Energy Bill to create ‘low carbon economy’, says Davey
Energy Secretary Ed Davey says the Bill will transform the energy landscape
Energy minister Ed Davey has unveiled the government’s much-trailed Energy Bill, setting out the roadmap for the UK’s switch to “a low-carbon economy”.
Energy companies will increase the amount they levy consumers from £3bn to £7.6bn a year by 2020, potentially increasing household bills by £100.
But big, energy-intensive companies will be exempt from the extra costs of the switch to renewable energy.
The “transformation” will cost the UK £110bn over ten years, Mr Davey said.
He told MPs: “Britain’s energy sector is embarking on a period of exceptional renewal and expansion.
“The scale of the investment required is huge, representing close to half the UK’s total infrastructure investment pipeline.”
The government’s plan formed the “biggest transformation of Britain’s electricity market since privatisation,” he said.
The Energy Bill aims to move the UK’s energy production from a dependence on fossil fuels to a more diverse mix of energy sources, such as wind, nuclear and biomass.
This is to fill the energy gap that will from closing a number of coal and nuclear power stations over the next two decades, and to meet the government’s carbon dioxide emissions targets.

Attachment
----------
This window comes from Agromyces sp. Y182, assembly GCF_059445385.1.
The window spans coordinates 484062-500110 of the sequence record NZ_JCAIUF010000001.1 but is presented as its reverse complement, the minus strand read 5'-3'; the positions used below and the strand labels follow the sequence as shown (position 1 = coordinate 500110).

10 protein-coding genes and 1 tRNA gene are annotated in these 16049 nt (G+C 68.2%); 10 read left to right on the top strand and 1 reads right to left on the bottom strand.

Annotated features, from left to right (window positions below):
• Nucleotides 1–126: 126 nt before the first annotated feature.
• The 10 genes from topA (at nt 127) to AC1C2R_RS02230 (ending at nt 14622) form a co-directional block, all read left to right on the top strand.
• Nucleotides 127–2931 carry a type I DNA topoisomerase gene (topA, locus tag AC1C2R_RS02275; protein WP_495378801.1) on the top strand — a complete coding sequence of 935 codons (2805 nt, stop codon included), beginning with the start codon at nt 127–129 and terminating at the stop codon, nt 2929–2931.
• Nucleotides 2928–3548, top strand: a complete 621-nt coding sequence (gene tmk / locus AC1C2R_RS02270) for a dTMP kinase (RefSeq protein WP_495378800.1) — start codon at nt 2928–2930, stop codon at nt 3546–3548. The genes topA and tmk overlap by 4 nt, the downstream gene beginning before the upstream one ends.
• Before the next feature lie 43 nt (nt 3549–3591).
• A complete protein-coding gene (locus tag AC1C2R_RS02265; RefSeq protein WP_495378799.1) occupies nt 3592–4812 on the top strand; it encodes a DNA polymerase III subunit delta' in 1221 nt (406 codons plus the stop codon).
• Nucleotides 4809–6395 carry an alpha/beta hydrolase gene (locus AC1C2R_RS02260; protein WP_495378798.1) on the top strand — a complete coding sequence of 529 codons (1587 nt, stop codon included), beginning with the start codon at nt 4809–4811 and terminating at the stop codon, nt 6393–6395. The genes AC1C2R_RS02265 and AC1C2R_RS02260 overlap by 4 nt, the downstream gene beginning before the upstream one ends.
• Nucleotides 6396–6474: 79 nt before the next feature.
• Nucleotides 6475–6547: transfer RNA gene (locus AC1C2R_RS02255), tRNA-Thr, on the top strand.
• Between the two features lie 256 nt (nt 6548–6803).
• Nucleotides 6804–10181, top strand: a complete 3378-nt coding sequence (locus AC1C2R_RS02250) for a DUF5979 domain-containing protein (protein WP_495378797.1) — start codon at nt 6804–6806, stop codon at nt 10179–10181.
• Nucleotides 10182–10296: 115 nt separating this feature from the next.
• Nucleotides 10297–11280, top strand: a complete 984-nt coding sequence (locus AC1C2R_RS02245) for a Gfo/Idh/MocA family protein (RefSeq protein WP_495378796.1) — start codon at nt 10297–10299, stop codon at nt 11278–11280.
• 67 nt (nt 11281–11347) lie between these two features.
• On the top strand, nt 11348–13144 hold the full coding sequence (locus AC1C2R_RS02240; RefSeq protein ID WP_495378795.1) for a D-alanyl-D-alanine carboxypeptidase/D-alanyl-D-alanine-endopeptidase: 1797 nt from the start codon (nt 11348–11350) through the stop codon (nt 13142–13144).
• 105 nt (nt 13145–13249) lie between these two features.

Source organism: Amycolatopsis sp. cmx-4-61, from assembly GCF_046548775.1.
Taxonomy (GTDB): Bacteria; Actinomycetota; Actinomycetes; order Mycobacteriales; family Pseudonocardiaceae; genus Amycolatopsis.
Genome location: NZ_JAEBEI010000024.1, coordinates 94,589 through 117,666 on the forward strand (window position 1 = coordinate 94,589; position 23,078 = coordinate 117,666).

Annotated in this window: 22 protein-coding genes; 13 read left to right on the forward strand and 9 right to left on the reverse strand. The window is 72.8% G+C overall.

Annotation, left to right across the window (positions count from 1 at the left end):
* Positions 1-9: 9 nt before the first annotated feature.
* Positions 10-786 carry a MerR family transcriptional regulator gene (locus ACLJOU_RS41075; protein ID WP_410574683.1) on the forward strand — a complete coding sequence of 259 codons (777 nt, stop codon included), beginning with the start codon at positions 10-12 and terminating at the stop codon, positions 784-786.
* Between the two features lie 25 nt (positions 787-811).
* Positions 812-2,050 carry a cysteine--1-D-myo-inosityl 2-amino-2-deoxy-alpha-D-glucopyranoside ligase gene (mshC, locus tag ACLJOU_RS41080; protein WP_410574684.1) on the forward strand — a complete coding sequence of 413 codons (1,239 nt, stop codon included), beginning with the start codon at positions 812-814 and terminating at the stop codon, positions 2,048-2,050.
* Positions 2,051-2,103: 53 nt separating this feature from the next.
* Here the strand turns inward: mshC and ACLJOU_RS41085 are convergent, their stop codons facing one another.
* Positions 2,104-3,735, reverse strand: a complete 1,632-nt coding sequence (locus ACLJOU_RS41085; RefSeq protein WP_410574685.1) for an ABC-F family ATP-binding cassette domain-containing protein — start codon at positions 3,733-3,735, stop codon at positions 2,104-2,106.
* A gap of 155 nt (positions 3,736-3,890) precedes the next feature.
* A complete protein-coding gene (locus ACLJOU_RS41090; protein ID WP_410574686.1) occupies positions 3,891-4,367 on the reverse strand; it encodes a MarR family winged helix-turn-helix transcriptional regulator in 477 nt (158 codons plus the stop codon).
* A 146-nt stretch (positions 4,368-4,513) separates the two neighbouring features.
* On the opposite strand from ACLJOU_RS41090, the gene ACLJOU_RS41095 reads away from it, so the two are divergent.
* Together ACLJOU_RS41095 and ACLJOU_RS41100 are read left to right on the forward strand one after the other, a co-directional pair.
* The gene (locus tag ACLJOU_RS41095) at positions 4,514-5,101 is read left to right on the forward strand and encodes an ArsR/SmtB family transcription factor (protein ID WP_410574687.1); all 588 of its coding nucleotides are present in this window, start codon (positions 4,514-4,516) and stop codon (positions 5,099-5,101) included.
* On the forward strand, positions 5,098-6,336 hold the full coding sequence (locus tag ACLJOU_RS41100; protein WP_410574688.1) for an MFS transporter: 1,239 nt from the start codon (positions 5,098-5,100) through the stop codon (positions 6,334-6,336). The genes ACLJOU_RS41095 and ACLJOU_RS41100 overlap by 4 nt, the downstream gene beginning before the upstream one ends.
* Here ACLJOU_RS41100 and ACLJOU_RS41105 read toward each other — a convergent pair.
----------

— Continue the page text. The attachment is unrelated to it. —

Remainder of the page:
Mr Davey said government policy was “designed specifically to reduce consumer bills”, arguing that without a move to renewable energy, bills would be higher because of a reliance on expensive and volatile gas prices.
But in a statement published alongside the Bill, Mr Davey said energy-intensive industries, such as steel and cement producers, would be exempt from additional costs arising from measures to encourage investment in new low-carbon production.
“Decarbonisation should not mean deindustrialisation”, Mr Davey said.
“The transition to the low carbon economy will depend on products made by energy intensive industries – a wind turbine for example needing steel, cement and high-tech textiles.
“This exemption will ensure the UK retains the industrial capacity to support a low carbon economy.”
Without the exemption, the government fears big companies would cut jobs and relocate abroad.